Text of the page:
Jayne Dowle: North may be more united if HS2 ends up in sidings

Liz Truss MP.
Liz Truss MP.

As MPs prepared to leave Westminster for their Easter recess, the Chief Secretary to the Treasury fired an interesting shot across the bows.

Liz Truss, spoken of as a contender for the Tory party leadership, told The Spectator magazine that HS2 could be scrapped as part of a sweeping Government review of all major investment projects.

If we were living in normal times, this fleeting comment would have been seized upon. The biggest public transport infrastructure project in the UK since the Channel Tunnel, kicked into the long grass on the whim of a “zero-based capital review”? It is a measure of our times that, so far, most folk have shrugged their shoulders and muttered, “So what?”

It deserves more attention nationally. For the non-accountants among us, I looked up what it means – a zero-based capital review is when an organisation literally takes the budget back to basics for a new allotted period. Each item, project or service must be analysed in depth for its needs and costs.

If this doesn’t add to the dark sense of foreboding overshadowing the Brexit negotiations, it should. In our region, we certainly cannot let it go unremarked. In January, when Ms Truss announced the review, she vowed to “look at how budgets contribute to human capital, including how much they genuinely boost aspiration and opportunity... we must be prepared to junk the white elephants, the programmes that haven’t worked, and roll back mission creep, where government involves itself in areas the private sector can deliver.”

This is major stuff. And it has huge implications for our region. Is the £56bn HS2 scheme really a white elephant, or a sacrificial lamb? Is Ms Truss spending the Easter break sketching out a potential post-Brexit practice-leadership speech? It might go something like this: “If we are to go forward as a nation, we must prioritise the projects which will really bring prosperity to the country as a whole.”

There is an interesting psychological aspect to noble sacrifice for the good of the nation. Should she pull the plug, the minister would be relying on huge swathes of the north of England and Midlands to back her. This is a gamble. HS2 does not quite divide our region, its people and politicians as Brexit does, but it certainly has the potential to create division and distrust.

So what Ms Truss cleverly hints at is something in return. She told her interviewer: “What really drives local economies is transport around counties, transport into cities. That’s what makes a difference to why a business decides to locate somewhere. We have to be rigorous about what infrastructure is going to maximise opportunities for people.”

With this, she echoes what many of us in the North have been arguing for years. Whilst there is a case for better business links with London, there’s a stronger one for resilient regional economies, a matter which the One Yorkshire devolution campaign pivots upon.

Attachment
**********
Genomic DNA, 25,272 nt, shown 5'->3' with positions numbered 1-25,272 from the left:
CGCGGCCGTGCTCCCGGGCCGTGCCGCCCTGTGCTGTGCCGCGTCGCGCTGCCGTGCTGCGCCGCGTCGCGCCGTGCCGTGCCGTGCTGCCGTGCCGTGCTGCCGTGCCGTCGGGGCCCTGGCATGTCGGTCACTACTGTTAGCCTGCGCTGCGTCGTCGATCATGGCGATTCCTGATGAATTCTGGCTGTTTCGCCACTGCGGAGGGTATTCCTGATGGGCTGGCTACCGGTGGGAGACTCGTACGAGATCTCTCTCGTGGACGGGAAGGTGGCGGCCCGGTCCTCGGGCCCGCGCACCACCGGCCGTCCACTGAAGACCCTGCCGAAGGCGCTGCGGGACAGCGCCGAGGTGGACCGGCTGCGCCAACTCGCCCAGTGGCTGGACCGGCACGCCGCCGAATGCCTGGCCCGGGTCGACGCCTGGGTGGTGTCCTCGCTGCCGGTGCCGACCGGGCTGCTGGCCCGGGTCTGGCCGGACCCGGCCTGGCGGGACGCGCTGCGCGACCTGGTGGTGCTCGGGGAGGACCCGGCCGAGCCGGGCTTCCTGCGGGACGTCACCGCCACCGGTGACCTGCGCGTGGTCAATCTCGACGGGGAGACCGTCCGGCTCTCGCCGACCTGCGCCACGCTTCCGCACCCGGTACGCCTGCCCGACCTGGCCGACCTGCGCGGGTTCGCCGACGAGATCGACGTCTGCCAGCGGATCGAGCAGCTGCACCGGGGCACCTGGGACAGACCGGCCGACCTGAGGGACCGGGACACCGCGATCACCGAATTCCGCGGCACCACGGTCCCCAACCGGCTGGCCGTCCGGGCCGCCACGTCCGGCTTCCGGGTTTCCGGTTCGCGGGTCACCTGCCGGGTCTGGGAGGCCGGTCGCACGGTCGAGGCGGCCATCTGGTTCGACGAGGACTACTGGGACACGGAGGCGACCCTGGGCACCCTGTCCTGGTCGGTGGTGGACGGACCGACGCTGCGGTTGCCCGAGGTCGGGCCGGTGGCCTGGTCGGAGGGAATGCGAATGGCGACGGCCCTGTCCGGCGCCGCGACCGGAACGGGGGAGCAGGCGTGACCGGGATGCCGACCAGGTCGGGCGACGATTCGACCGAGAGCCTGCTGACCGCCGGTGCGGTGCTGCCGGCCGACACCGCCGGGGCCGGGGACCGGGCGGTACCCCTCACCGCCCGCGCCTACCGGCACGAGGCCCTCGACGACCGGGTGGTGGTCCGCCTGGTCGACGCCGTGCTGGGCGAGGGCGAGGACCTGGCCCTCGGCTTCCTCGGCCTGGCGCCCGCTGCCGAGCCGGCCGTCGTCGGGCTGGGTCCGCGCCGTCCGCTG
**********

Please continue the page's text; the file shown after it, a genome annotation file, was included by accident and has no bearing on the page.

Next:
We all know this. I live in Barnsley, South Yorkshire. By an interesting quirk of topography, I can see planes circling to land at Manchester Airport from my bedroom window. Yet, if I was to catch a train to this destination, just 41 miles from home, it could take me two-and-a- half hours.

In contrast, the other week, I went to Birmingham city centre. It’s 100 miles away, more than twice the distance to Manchester. It took me just two hours by train, door to door. How can this be? It’s these kind of journeys which Ms Truss and her department might like to analyse as part of their review.

The existing narrative is that if HS2 is scrapped, it will underline further the jolting differences between North and South. This has long been held as the mantra by which all must be measured, but we may find ourselves readdressing the balance in coming years.

The uncertainty over Brexit so far, has arguably had more of an impact in London and the South-East than it has in the north of England. It is in the capital and its satellite suburbs and commuter towns where house prices are falling.

It is the port of Dover and its concomitant businesses which are preparing for utter chaos and disruption, not the port of Hull. It’s the City of London which is shaking with jitters as Mrs May shuttles back and forth to Brussels, less so the bankers and brokers stolidly doing business in Leeds and Manchester and Birmingham.

It is my sister’s local council – she lives in Maidstone, Kent – which has issued its employees with laptops in case they are obliged to work from home owing to civil disruption, not the local councils of Barnsley or Bradford. Indeed, it may just come to pass that the desirability of a fast rail link from the North to London is the last thing any of us up here want. Instead, what would really help us set the already-tipping balance in motion is a strong, united North. And the best way we can do that is to make it easier to travel from one end of it to the other.